C·A·P Home > Aktuell > Pressespiegel > 2008 > Election in Austria

Austrian center slips as far right wins votes

Statement by Britta Schellenberg

By Nicholas Kulish

28.09.2008 · International Herald Tribune

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Austria's anti-immigrant, extreme-right parties benefited Sunday from the deep discontent of the nation's citizens, winning more than a quarter of the vote in parliamentary elections.

With more than 90 percent of the vote tallied, the two mainstream parties suffered significant losses in the parliamentary elections Sunday, though they still clung to the largest vote totals and could rebuild their fractious, unpopular coalition. The Social Democratic Party, headed by Werner Faymann, led the voting with 30 percent, followed by the conservative People's Party with 26 percent. They slipped by about 5 percentage points and 8 percentage points, respectively.

But by far the most notable result was the success of the far-right parties. Heinz-Christian Strache's Freedom Party won 18.2 percent of the vote, a gain of more than 7 percentage points. The Alliance for Austria's Future - led by Jörg Haider, the longtime head of the Freedom Party, who broke away and formed the new party in 2005 - more than doubled its result in the last vote two years ago to 9.8 percent.

Anti-Muslim and anti-immigrant sentiment in Europe have been powerful forces in European politics in recent years, and rising discontent over globalization and higher consumer prices have fueled populist sentiment, benefiting rightist groups that place the blame for economic woes squarely on immigrants and foreign competition.

Strache, a former dental technician, has called for a stop to immigration and to reclaim some of the sovereign powers handed over to the European Union. For Haider, his party's strong gains - and victory in the southern state of Carinthia, where he is governor - seal a political comeback since his sudden departure from the Freedom Party.

There is no love lost between the erstwhile allies, which would make any coalition that includes both of the far-right parties more difficult to form. Haider has tried to strike a more moderate line in this election campaign compared with his longstanding extreme image.

"As of today, thanks to Jörg Haider, there are no longer major parties in Austria," said Martin Strutz, secretary general of the Alliance for Austria's Future. The Social Democrats and People's Party "must answer for the worst results in their history," said Strutz, calling for a new governing coalition.

The Austrian government, a coalition between the Social Democrats and the People's Party, collapsed after 18 months of bitter dispute between the two largest parties, which prevented action on much-discussed reforms. Their combined popularity reached an all-time low for the post-war period.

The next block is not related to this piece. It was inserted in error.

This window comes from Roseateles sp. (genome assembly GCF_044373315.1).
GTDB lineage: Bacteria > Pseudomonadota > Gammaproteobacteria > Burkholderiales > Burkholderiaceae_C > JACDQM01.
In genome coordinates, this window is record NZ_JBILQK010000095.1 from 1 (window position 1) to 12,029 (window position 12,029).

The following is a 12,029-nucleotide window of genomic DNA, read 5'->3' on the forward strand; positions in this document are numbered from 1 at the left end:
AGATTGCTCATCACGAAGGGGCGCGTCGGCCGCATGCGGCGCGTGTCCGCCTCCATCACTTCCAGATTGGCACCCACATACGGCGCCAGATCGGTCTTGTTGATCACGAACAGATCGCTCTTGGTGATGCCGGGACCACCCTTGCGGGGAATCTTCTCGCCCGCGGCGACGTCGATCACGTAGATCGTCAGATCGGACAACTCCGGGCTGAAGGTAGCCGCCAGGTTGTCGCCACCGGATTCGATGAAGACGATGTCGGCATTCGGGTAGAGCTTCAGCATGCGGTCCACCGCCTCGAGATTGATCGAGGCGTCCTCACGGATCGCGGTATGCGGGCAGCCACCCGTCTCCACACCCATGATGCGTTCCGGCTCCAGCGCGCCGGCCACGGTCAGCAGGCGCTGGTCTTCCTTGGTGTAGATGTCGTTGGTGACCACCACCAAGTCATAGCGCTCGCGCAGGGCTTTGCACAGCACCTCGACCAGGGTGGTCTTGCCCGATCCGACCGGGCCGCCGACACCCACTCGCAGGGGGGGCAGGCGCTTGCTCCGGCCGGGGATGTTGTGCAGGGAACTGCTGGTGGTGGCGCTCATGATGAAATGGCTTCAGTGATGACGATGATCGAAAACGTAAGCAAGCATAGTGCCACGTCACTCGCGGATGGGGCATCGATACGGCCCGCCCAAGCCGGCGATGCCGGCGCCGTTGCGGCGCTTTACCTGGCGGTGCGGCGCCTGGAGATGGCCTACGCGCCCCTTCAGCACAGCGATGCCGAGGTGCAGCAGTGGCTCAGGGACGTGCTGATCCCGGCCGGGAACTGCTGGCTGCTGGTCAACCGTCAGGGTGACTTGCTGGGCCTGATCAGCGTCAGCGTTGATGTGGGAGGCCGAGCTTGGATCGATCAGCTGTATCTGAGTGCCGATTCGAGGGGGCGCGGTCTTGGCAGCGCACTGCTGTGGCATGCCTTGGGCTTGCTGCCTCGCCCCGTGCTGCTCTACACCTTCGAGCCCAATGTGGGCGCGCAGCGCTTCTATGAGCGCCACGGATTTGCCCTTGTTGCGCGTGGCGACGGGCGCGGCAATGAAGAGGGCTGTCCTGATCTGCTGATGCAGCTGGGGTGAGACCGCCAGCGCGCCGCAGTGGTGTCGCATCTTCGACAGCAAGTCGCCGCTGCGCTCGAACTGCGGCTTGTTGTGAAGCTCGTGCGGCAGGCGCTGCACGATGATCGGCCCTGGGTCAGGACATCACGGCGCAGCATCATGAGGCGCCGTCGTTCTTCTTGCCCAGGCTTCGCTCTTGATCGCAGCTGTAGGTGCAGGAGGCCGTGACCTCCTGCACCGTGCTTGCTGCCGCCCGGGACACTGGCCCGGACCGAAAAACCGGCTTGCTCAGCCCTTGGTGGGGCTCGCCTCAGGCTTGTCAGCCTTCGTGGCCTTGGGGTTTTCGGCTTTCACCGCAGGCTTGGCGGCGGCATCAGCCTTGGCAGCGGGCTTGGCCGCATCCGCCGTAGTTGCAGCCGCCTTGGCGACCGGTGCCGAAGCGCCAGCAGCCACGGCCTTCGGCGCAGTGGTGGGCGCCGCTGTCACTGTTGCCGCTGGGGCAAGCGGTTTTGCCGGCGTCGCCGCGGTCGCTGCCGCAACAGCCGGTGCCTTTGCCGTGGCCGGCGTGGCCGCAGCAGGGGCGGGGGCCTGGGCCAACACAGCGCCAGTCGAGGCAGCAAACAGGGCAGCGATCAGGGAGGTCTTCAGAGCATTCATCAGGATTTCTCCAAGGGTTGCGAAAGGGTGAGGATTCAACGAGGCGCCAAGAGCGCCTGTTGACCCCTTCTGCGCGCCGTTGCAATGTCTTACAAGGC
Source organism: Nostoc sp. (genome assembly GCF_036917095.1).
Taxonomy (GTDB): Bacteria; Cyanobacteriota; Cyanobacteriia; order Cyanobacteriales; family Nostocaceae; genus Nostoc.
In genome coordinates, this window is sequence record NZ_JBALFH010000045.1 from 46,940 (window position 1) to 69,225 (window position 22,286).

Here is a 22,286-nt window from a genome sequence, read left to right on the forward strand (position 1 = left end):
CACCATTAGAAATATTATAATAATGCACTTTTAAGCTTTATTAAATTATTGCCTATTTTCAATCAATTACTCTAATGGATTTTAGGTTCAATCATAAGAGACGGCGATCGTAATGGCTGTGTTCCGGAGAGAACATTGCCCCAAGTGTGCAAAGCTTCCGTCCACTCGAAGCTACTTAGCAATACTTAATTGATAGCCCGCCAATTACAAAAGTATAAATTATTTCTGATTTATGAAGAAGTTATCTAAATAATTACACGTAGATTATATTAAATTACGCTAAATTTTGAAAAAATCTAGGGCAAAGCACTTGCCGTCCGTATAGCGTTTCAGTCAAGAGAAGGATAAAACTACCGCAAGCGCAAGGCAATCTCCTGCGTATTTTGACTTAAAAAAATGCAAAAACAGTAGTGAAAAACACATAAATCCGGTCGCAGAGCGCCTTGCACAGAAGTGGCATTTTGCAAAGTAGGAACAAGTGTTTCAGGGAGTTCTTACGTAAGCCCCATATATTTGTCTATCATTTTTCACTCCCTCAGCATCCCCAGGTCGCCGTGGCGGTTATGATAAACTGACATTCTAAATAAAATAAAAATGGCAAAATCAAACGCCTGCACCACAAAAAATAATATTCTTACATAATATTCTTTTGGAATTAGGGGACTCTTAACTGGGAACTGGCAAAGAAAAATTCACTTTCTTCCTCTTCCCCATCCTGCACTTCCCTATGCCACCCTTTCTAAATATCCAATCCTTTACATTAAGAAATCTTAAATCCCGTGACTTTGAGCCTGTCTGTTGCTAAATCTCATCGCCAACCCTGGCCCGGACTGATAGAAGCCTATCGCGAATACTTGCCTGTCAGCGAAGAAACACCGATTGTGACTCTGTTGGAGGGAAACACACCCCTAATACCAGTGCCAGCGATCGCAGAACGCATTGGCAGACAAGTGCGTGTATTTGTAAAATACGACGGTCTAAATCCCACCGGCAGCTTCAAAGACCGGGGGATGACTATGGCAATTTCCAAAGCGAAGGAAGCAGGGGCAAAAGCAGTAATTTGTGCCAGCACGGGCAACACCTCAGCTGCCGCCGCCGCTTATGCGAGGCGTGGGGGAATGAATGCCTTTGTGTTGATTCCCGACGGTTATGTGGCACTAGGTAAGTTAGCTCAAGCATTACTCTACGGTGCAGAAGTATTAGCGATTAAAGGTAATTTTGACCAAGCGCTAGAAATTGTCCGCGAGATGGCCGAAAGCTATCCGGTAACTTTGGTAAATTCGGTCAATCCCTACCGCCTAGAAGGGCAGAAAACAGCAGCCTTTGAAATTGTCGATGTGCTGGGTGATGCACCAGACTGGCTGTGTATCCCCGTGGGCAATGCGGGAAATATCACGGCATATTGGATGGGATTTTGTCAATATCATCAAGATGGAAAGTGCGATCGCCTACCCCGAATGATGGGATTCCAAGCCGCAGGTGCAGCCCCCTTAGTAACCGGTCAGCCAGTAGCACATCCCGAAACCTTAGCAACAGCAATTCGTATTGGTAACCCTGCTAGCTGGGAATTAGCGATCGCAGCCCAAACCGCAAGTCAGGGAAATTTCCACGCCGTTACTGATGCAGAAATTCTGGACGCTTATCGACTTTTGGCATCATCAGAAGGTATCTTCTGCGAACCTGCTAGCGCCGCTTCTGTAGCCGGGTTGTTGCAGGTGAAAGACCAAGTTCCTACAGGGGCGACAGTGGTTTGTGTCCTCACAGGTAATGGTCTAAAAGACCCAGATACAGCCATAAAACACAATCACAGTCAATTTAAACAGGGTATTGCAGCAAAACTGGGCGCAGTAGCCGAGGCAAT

For the People's Party, the weak showing continued a stunning reversal from its victory with 42 percent of the vote in 2002. Yet Austria's two largest parties could reconstitute their so-called grand coalition and, despite their losses, continue to govern together.

Also possible, at least mathematically, would be a coalition of the three rightist parties, though the People's Party ruled that out during the campaign. When the conservatives formed a coalition with the Freedom Party in 2000, it provoked international outrage and condemnation.

In their much larger neighbor to the north, Germany, there is a worrisome neo-Nazi subculture, but extreme-right parties like the National Democratic Party are weak, not even winning enough votes to get into the national Parliament. The thriving populist party in Germany is the Left Party, made up of offshoots of the old East German Communist Party and former Social Democrats disaffected by Germany's version of welfare reform.

That is not the case in Austria.

"In Austria, on the national level, there is no real left-oriented populist party," said Peter Filzmaier, a political science professor at Danube University in Krems. As a result, he said, protest votes go to the far right, and this year there is widespread dissatisfaction among Austrian voters.

"If you ask the voters, 'Are you economically or socially in a better situation than two or three years before?' then a clear majority says, 'No, we are worse,"' Filzmaier said. "This is a typical mood that helps populist parties. Then there's a profit for right-wing groups that say it is foreigners and other countries that are to blame."

A recent survey by the Washington-based Pew Research Center found rising anti-Muslim and anti-Jewish sentiment in Europe. Britta Schellenberg, a research analyst on rightist radicalism in Europe at the Ludwig Maximilian University of Munich, is coordinating an 11-country study of extremism in conjunction with the Bertelsmann Foundation.

"We see that right-wing ideologies are getting stronger, gaining more support in society," Schellenberg said.

She said the study, the final results of which will be released later in the year, had found that xenophobia and anti-Muslim sentiment were joined with increasing antipathy toward globalization and capitalism.

"This is exploited by the radical right more frequently than even a couple of years ago," Schellenberg said.


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